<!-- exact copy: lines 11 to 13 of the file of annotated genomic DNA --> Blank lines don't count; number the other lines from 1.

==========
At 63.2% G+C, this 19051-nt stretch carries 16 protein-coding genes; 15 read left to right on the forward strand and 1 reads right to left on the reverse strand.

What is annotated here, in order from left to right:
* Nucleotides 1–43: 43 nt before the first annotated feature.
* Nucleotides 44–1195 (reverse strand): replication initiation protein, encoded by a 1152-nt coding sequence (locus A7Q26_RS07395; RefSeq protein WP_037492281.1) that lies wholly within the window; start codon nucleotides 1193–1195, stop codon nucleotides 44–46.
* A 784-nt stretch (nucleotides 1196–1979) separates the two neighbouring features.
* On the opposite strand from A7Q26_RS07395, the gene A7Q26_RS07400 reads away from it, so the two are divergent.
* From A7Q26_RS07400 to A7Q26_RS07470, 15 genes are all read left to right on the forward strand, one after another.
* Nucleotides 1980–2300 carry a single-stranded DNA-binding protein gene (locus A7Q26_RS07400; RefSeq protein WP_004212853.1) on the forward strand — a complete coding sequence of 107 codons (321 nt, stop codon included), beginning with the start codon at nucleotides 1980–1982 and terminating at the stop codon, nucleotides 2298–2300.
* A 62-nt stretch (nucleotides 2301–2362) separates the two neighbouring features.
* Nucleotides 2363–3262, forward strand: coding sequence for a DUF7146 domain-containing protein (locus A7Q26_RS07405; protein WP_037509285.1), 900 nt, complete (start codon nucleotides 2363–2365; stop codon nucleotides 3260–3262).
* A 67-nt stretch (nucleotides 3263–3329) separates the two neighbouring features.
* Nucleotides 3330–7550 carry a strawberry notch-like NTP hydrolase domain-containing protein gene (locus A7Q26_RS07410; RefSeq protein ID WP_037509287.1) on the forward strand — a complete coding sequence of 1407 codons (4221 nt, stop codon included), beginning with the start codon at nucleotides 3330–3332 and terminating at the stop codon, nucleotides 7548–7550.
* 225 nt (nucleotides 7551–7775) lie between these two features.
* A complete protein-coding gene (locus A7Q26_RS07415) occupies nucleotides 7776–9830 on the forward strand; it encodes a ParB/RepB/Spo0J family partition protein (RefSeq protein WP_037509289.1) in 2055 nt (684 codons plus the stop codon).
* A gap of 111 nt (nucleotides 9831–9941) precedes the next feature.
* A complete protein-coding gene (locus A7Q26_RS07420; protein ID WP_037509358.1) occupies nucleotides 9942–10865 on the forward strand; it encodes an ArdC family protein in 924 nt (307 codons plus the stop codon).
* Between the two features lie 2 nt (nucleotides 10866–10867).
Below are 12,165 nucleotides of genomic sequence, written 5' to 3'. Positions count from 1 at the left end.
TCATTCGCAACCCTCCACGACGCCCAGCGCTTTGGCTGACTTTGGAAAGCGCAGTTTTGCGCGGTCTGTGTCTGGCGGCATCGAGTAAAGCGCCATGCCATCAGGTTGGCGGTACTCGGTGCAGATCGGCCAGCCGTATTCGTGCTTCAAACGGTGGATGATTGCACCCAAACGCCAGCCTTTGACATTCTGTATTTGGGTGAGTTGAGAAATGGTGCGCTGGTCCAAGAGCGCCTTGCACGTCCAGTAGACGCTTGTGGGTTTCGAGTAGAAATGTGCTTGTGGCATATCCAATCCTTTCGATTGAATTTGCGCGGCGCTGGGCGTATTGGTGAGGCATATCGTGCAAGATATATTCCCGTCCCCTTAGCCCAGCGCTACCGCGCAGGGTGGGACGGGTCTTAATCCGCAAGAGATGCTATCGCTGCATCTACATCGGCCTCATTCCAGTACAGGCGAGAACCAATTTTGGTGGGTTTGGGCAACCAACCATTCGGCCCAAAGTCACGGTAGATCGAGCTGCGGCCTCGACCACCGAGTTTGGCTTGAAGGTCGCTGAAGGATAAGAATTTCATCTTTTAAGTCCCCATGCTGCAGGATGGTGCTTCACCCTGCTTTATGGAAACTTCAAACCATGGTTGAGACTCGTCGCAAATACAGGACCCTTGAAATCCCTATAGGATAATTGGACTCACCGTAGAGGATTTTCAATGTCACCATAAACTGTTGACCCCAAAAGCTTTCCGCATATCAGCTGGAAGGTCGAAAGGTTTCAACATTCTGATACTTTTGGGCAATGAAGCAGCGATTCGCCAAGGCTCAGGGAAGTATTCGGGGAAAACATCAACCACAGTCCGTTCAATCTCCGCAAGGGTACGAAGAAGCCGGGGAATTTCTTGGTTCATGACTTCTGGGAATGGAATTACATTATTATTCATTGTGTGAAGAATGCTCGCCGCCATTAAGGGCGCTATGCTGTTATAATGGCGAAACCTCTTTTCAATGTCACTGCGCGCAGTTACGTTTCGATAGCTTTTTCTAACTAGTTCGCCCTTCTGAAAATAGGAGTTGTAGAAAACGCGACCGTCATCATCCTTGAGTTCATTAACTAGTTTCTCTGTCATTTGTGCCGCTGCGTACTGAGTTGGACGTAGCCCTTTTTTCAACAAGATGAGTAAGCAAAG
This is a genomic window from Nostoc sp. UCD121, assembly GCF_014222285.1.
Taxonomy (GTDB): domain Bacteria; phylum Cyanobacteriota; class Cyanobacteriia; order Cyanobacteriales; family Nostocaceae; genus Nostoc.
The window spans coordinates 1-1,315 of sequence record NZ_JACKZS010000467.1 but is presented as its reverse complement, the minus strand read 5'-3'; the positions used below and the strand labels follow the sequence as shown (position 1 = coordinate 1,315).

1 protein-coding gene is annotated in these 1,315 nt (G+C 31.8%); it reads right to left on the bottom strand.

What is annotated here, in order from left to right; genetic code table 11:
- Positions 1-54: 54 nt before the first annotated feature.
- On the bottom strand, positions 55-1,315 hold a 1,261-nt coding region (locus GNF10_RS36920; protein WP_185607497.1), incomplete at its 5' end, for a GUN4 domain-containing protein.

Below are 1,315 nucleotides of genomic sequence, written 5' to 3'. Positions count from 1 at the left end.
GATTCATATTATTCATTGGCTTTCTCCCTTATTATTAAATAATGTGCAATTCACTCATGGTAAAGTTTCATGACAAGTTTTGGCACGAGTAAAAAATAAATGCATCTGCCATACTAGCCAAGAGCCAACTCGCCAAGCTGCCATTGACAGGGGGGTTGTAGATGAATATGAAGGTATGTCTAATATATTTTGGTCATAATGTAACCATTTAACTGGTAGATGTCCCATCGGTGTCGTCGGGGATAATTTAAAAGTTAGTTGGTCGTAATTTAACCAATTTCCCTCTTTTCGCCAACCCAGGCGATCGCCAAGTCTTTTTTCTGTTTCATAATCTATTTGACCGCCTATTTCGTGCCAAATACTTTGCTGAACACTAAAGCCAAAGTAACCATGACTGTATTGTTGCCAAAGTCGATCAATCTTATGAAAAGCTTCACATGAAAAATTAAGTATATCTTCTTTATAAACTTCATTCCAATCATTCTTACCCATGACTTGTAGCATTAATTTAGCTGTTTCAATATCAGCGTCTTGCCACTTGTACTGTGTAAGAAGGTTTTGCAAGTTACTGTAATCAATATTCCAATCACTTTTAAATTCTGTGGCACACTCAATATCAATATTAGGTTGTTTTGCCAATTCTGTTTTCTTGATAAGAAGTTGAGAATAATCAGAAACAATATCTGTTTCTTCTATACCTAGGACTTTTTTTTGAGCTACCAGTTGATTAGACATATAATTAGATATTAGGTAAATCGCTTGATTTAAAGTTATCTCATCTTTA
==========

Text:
* A 67-nt stretch (nucleotides 3263–3329) separates the two neighbouring features.
* Nucleotides 3330–7550 carry a strawberry notch-like NTP hydrolase domain-containing protein gene (locus A7Q26_RS07410; RefSeq protein ID WP_037509287.1) on the forward strand — a complete coding sequence of 1407 codons (4221 nt, stop codon included), beginning with the start codon at nucleotides 3330–3332 and terminating at the stop codon, nucleotides 7548–7550.
* 225 nt (nucleotides 7551–7775) lie between these two features.